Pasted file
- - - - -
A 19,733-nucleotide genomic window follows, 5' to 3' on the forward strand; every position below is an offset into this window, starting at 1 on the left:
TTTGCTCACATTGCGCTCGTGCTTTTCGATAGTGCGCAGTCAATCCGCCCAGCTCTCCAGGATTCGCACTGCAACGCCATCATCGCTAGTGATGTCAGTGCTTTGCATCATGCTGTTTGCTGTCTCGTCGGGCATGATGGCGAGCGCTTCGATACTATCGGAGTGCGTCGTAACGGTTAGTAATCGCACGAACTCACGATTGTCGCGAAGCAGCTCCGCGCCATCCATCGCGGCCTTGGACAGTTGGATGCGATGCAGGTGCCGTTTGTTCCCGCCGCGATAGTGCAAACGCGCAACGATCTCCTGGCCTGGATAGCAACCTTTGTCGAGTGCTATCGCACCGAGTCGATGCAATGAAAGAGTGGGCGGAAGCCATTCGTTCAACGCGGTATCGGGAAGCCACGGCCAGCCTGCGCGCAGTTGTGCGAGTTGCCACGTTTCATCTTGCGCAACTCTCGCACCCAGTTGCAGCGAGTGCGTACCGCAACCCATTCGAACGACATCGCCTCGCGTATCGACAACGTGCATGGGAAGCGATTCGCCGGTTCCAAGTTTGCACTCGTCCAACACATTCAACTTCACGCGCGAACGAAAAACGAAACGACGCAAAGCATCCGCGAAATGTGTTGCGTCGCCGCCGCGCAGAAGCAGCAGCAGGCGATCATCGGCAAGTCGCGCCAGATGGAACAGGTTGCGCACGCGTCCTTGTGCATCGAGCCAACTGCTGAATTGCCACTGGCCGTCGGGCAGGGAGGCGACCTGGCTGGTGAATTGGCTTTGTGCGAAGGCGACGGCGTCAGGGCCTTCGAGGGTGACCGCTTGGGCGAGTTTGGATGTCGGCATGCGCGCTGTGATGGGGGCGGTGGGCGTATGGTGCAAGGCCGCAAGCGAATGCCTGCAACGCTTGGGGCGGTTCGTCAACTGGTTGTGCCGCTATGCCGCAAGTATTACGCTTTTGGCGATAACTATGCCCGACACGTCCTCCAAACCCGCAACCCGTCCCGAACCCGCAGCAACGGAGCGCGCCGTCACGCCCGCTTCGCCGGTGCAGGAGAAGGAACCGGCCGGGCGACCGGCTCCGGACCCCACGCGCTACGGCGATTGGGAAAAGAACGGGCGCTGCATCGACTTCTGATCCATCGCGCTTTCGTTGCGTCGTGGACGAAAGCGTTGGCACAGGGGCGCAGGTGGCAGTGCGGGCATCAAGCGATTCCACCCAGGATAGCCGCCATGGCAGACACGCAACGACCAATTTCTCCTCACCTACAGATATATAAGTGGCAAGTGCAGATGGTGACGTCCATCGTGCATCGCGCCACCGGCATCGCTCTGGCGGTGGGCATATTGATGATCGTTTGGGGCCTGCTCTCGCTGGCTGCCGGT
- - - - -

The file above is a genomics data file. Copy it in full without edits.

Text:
A 19,733-nucleotide genomic window follows, 5' to 3' on the forward strand; every position below is an offset into this window, starting at 1 on the left:
TTTGCTCACATTGCGCTCGTGCTTTTCGATAGTGCGCAGTCAATCCGCCCAGCTCTCCAGGATTCGCACTGCAACGCCATCATCGCTAGTGATGTCAGTGCTTTGCATCATGCTGTTTGCTGTCTCGTCGGGCATGATGGCGAGCGCTTCGATACTATCGGAGTGCGTCGTAACGGTTAGTAATCGCACGAACTCACGATTGTCGCGAAGCAGCTCCGCGCCATCCATCGCGGCCTTGGACAGTTGGATGCGATGCAGGTGCCGTTTGTTCCCGCCGCGATAGTGCAAACGCGCAACGATCTCCTGGCCTGGATAGCAACCTTTGTCGAGTGCTATCGCACCGAGTCGATGCAATGAAAGAGTGGGCGGAAGCCATTCGTTCAACGCGGTATCGGGAAGCCACGGCCAGCCTGCGCGCAGTTGTGCGAGTTGCCACGTTTCATCTTGCGCAACTCTCGCACCCAGTTGCAGCGAGTGCGTACCGCAACCCATTCGAACGACATCGCCTCGCGTATCGACAACGTGCATGGGAAGCGATTCGCCGGTTCCAAGTTTGCACTCGTCCAACACATTCAACTTCACGCGCGAACGAAAAACGAAACGACGCAAAGCATCCGCGAAATGTGTTGCGTCGCCGCCGCGCAGAAGCAGCAGCAGGCGATCATCGGCAAGTCGCGCCAGATGGAACAGGTTGCGCACGCGTCCTTGTGCATCGAGCCAACTGCTGAATTGCCACTGGCCGTCGGGCAGGGAGGCGACCTGGCTGGTGAATTGGCTTTGTGCGAAGGCGACGGCGTCAGGGCCTTCGAGGGTGACCGCTTGGGCGAGTTTGGATGTCGGCATGCGCGCTGTGATGGGGGCGGTGGGCGTATGGTGCAAGGCCGCAAGCGAATGCCTGCAACGCTTGGGGCGGTTCGTCAACTGGTTGTGCCGCTATGCCGCAAGTATTACGCTTTTGGCGATAACTATGCCCGACACGTCCTCCAAACCCGCAACCCGTCCCGAACCCGCAGCAACGGAGCGCGCCGTCACGCCCGCTTCGCCGGTGCAGGAGAAGGAACCGGCCGGGCGACCGGCTCCGGACCCCACGCGCTACGGCGATTGGGAAAAGAACGGGCGCTGCATCGACTTCTGATCCATCGCGCTTTCGTTGCGTCGTGGACGAAAGCGTTGGCACAGGGGCGCAGGTGGCAGTGCGGGCATCAAGCGATTCCACCCAGGATAGCCGCCATGGCAGACACGCAACGACCAATTTCTCCTCACCTACAGATATATAAGTGGCAAGTGCAGATGGTGACGTCCATCGTGCATCGCGCCACCGGCATCGCTCTGGCGGTGGGCATATTGATGATCGTTTGGGGCCTGCTCTCGCTGGCTGCCGGT